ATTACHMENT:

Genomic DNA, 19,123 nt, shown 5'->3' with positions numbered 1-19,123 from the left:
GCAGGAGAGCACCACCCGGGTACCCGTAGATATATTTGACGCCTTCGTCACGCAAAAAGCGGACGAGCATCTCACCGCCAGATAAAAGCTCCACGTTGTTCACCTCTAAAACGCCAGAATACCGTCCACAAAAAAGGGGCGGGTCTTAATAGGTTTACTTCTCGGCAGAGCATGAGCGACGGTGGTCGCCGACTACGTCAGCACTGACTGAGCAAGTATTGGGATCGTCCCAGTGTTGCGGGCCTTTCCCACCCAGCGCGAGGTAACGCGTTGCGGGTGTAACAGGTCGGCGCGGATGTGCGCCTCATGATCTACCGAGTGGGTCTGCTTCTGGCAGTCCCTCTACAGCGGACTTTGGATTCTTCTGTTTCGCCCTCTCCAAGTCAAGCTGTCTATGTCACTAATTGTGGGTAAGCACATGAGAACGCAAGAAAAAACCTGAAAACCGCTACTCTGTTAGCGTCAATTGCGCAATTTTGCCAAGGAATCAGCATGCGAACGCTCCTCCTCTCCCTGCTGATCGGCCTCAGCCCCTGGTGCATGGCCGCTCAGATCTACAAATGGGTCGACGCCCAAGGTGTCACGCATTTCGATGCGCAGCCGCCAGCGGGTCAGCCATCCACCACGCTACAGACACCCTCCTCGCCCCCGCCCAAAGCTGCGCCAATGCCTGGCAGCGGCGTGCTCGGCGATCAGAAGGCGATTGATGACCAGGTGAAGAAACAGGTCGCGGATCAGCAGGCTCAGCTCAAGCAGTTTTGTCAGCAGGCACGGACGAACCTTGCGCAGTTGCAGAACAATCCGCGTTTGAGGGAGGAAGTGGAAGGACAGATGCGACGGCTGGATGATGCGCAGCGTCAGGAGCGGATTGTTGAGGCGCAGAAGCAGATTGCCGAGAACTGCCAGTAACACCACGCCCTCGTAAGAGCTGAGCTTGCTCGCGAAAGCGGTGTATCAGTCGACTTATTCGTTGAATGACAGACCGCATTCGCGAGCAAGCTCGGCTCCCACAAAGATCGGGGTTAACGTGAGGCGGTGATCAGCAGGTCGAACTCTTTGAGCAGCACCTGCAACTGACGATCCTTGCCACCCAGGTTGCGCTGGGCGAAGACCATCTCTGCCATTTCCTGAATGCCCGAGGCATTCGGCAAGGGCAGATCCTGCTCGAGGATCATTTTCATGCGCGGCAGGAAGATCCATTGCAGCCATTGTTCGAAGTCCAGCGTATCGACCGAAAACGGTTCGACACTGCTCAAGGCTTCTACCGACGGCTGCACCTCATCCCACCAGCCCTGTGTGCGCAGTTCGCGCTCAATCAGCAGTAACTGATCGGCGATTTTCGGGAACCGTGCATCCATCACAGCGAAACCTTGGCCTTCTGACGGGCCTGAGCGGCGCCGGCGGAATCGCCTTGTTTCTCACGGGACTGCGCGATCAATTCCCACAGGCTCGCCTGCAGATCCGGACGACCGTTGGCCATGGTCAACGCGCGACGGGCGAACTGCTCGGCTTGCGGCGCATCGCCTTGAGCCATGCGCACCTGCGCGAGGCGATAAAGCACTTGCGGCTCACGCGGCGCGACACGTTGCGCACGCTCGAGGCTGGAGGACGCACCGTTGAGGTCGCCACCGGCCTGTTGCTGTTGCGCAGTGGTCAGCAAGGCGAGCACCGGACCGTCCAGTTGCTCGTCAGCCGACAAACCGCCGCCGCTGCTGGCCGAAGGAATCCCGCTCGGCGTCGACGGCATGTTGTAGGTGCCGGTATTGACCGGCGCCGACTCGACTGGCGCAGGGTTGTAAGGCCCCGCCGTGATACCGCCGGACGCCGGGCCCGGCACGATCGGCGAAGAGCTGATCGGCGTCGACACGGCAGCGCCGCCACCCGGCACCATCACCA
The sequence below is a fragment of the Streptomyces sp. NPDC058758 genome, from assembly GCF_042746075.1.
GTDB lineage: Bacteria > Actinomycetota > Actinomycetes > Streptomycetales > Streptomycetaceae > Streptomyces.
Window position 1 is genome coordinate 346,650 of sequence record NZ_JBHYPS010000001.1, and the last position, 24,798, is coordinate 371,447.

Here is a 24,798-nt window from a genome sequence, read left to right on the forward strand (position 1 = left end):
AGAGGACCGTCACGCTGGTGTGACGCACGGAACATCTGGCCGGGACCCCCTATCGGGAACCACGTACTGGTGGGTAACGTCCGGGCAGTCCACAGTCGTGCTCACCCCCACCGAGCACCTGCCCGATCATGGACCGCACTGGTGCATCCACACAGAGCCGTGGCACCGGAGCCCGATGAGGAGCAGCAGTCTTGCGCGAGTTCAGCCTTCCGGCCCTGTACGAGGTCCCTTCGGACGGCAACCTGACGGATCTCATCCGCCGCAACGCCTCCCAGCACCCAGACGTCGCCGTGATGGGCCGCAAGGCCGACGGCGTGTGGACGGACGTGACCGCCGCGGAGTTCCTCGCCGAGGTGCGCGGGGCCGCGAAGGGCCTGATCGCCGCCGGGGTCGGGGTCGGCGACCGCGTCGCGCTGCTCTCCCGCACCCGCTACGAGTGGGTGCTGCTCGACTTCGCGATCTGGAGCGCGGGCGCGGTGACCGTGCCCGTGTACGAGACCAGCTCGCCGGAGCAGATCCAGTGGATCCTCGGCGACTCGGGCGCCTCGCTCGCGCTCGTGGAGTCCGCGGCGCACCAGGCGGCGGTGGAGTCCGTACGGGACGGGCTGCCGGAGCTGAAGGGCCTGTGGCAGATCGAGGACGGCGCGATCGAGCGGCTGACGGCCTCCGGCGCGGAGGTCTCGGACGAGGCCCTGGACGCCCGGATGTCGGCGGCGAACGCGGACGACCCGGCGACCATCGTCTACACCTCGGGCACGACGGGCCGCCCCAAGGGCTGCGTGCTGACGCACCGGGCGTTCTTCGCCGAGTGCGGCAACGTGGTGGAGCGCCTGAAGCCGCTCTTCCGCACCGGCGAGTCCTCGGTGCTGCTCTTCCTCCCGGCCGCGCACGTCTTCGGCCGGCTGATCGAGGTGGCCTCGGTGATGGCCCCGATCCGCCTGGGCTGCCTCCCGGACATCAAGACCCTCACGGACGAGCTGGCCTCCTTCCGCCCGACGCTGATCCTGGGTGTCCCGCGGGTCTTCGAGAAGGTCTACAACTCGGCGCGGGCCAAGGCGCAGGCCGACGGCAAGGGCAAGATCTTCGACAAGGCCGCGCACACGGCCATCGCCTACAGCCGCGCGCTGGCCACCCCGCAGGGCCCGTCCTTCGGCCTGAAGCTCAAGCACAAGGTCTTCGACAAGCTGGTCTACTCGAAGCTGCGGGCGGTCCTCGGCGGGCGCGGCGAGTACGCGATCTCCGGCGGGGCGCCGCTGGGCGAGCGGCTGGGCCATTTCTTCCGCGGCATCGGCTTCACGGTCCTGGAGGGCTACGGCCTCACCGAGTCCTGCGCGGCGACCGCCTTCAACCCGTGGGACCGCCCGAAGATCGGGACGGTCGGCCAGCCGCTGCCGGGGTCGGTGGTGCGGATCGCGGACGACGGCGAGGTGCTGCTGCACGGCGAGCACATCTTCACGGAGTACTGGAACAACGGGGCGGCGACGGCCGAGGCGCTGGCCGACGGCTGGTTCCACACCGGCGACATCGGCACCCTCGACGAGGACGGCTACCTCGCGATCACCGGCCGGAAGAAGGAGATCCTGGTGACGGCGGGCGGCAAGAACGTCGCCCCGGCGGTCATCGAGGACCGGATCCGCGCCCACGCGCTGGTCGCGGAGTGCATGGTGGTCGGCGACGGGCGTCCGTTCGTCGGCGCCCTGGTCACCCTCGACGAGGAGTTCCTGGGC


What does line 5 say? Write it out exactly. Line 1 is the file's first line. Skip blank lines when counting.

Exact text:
Window position 1 is genome coordinate 346,650 of sequence record NZ_JBHYPS010000001.1, and the last position, 24,798, is coordinate 371,447.